American War for Independence

Question

Many students think they know about the American War for Independence, but few understand how complex the arguments were and how long the war lasted. In your studies this module/week, what impressed you about the formation of the American nation? Was there anything presented in the material that you had not thought about before?

Personal Reflections Journal

After successfully completing this week’s module, I learned plenty of things such that the American Revolution and the war for independence.  It was interesting and fascinating to learn how some of the states in the U.S. achieved their independence from the colonialist after years and years of war and resistance. Moreover, it was interesting to know that the colonial government introduced the stamp act that was focused on taxing the Native Americans for playing cards during their leisure time (“Nation Building and National Identity Formation,” n.d).  Moreover, it is quite clear from the readings that there are many events and activities that led to war for independence that got the British colonialist thinking of the best way to suppress their resistance.  In retaliation, the British legislature passed a series of punishing laws which to Americans were intolerable and was meant to discourage them from fighting for their rights.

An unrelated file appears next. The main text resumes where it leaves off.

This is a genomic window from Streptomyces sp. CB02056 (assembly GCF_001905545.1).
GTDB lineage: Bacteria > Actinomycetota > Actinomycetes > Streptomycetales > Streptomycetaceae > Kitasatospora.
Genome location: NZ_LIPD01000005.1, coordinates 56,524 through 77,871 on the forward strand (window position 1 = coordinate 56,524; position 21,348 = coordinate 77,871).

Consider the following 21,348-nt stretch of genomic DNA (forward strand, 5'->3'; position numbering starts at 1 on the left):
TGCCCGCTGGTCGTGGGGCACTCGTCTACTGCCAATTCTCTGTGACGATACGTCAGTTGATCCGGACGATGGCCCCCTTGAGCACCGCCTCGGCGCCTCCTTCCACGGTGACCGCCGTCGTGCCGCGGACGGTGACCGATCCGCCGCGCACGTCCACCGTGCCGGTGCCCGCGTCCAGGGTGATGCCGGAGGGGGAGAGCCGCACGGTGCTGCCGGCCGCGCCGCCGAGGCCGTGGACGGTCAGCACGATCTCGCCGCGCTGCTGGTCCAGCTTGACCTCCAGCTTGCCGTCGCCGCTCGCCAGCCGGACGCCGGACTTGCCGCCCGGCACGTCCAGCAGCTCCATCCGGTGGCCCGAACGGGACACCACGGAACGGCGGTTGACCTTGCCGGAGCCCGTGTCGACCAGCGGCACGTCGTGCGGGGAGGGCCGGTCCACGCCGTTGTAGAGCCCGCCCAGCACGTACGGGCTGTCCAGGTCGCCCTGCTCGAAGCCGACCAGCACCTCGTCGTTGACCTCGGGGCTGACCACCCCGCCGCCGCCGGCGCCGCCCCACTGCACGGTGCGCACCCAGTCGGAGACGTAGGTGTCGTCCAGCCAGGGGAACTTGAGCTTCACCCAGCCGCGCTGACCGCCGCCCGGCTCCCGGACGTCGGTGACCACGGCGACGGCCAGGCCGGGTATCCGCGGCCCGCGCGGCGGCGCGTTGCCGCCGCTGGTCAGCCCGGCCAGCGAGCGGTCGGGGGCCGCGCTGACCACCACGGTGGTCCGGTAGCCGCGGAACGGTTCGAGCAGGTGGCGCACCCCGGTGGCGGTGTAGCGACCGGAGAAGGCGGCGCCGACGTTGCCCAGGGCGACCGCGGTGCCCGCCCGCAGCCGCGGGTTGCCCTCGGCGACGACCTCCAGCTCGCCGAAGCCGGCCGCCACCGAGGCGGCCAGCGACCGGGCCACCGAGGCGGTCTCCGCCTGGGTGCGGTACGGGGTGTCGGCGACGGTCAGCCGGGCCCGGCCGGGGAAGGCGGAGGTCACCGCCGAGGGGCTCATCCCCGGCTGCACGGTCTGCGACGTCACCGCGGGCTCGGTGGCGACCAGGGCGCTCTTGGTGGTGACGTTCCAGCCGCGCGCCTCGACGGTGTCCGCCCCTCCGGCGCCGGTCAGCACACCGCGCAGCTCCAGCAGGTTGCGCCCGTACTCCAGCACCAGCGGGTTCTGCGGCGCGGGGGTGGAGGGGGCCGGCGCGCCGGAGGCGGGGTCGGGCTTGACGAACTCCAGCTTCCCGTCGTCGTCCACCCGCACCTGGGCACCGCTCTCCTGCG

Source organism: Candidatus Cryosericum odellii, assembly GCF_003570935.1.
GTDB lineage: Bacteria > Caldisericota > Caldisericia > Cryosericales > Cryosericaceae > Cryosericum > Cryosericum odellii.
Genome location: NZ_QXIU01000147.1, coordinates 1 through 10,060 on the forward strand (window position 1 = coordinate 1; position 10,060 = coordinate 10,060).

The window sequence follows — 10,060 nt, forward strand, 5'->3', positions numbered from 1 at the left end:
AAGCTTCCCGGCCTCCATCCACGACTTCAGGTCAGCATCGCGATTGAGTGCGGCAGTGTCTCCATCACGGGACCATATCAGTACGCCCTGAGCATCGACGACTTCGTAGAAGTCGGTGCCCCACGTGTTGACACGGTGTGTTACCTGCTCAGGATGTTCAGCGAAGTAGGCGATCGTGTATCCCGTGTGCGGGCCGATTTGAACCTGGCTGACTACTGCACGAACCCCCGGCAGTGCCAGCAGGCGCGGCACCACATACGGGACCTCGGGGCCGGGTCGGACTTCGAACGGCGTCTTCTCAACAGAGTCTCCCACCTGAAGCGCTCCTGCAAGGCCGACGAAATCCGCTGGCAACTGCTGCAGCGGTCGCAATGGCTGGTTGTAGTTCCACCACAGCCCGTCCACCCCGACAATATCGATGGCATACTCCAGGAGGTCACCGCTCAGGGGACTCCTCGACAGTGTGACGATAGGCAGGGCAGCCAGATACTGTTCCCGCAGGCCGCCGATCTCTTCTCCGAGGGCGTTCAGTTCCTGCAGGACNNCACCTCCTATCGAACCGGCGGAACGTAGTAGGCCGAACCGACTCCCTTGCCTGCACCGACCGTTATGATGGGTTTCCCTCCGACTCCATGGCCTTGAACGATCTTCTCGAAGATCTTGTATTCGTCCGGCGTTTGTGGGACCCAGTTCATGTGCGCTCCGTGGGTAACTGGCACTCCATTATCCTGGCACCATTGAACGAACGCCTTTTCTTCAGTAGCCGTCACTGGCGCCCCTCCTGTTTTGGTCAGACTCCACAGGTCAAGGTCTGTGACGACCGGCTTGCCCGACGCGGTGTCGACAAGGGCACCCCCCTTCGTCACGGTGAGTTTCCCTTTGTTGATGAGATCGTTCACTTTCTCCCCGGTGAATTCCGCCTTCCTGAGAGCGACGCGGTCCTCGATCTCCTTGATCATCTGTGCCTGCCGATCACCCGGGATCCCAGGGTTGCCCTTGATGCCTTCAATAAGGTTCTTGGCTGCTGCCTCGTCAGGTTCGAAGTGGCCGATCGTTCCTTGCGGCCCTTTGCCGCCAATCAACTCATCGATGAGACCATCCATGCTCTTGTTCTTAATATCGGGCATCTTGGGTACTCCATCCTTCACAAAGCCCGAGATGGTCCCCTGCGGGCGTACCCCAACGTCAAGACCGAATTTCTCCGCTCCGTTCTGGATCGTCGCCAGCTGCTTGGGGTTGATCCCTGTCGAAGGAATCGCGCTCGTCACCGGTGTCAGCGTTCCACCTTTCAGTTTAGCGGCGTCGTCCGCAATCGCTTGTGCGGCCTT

Additionally, I detected a similarity between the protests that was used in the early days to fight for freedom with some that are used in different parts of the universe today.  Most of the Native Americans were against the fact that they were not afforded the same rights and freedom of most British citizens in the country.  But the colonialist ignored their protests by passing laws demanding more and more tax such as the Tea Tas. As a result, the Americans were ready to fight and sacrifice their lives for the future of their country and siblings (Lecker, 2013). The war was fought for months claiming a large number of American lives. By the time the declaration of independence was announced on 4th July 1776, both parties had endured a great amount of loss regarding human resources, time and resources. The surrender at Saratoga ended the war for good.

References

Lecker, R. (2013). Keepers of the code: English-Canadian literary anthologies and the representation of nation. Toronto: University of Toronto Press.

Nation Building and National Identity Formation. (n.d.). History Education in the Formation of Social Identity. doi:10.1057/9781137374769.0009

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